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The United Nations: An Introduction for Students

Photo of conference The UN Charter

Even as the Second World War raged, the leaders of Britain, China, the US and the USSR, under intense pressure from the press and public, discussed the details of a post-war organization. In 1944 representatives of China, the UK, the US and the USSR meeting at Dumbarton Oaks in Washington, DC, prepared a blueprint for an international organization. Towards the end of the war representatives of 50 countries gathered in San Francisco between April and June 1945 to hammer out the final text that would lay the foundations of international cooperation. This was the Charter of the United Nations, signed on 26 June by 50 countries. Poland, the 51st country, was not able to send a representative to the San Francisco conference but is considered an original member.

Although the League was abandoned, most of its ideals and some of its structure were kept by the United Nations and outlined in its Charter. The ideals of peace and social and economic progress remained the basic goals of the new world organization. However, these were developed to fit the new and more complex post-war world.

The League's Council was transformed into the Security Council consisting of the five victors of the war as permanent members and ten other countries serving two year terms. The five permanent members - China, France, the UK, the USSR, and the US were also given veto power, which means that decisions taken by the Security Council can be blocked by any of the five permanent members. This is significant firstly because the Security Council is the principle UN organ responsible for ensuring peace, and, secondly, because it is the only body whose decisions are binding on all Member States. Since the creation of the UN the balance of Big Powers has changed and over one hundred new Member States, mainly non-Western, have joined. With these changes have come increasing demands to reform the Security Council.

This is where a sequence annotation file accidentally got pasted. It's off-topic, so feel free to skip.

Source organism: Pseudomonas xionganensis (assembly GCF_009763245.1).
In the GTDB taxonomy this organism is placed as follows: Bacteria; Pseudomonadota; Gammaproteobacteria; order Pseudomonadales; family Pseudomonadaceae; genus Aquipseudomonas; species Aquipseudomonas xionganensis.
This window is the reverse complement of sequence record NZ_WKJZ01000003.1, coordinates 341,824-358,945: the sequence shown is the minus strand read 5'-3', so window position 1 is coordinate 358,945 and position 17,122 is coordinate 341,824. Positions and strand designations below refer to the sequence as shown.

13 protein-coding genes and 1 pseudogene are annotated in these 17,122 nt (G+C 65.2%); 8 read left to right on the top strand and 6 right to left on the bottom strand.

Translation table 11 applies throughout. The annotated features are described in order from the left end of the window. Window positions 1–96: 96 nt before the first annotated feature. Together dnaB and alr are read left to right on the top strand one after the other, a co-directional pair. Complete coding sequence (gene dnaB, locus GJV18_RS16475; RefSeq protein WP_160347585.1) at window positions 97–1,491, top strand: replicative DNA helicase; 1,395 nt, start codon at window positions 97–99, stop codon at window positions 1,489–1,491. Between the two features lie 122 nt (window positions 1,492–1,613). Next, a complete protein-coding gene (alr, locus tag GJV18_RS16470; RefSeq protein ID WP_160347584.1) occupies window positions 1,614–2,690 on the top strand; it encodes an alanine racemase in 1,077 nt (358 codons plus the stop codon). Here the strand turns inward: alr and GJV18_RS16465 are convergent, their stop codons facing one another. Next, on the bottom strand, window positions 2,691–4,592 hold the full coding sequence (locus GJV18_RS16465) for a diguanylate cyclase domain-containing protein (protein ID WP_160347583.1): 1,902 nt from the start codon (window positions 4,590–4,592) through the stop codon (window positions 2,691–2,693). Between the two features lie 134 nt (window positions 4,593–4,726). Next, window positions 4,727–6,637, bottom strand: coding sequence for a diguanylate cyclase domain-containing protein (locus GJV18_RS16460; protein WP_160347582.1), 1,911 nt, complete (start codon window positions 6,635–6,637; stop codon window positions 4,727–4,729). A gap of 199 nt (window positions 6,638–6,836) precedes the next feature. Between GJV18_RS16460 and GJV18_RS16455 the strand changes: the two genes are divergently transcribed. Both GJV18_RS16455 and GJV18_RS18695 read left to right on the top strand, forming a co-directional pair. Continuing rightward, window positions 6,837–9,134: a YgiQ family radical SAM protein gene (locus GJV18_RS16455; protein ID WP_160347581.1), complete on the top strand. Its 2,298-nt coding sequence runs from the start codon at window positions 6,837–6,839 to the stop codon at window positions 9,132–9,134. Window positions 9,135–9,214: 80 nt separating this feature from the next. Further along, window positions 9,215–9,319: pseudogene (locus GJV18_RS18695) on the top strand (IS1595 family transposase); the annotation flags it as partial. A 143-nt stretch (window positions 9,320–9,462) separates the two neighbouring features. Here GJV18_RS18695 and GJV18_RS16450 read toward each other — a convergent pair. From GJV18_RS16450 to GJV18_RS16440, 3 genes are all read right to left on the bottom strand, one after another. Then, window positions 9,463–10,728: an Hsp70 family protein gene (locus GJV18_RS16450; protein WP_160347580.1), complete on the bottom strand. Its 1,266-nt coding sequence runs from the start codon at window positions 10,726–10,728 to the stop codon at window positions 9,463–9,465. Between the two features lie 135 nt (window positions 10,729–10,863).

The brief provision for Social Activities in the League's Covenant was turned into a comprehensive prescription for international economic and social cooperation, with the aim of achieving conditions of stability and well-being recognised as essential for peaceful relations among nations. Under the aegis of a new organ, the Economic and Social Council, the work of existing and anticipated Specialized Agencies in the fields of labour, education, health, agriculture, development and many others would be coordinated within the UN system. Racism and repression demanded that another, new, people's element should enter emphatically into the Charter, that of rights. Many sorts of rights, from the right to self-determination, which encouraged the independence of colonized peoples, to general human rights, which aimed to protect individuals, are enshrined in the Charter, the Universal Declaration of Human Rights and two Covenants which have become major, standard-setting additions to international law.


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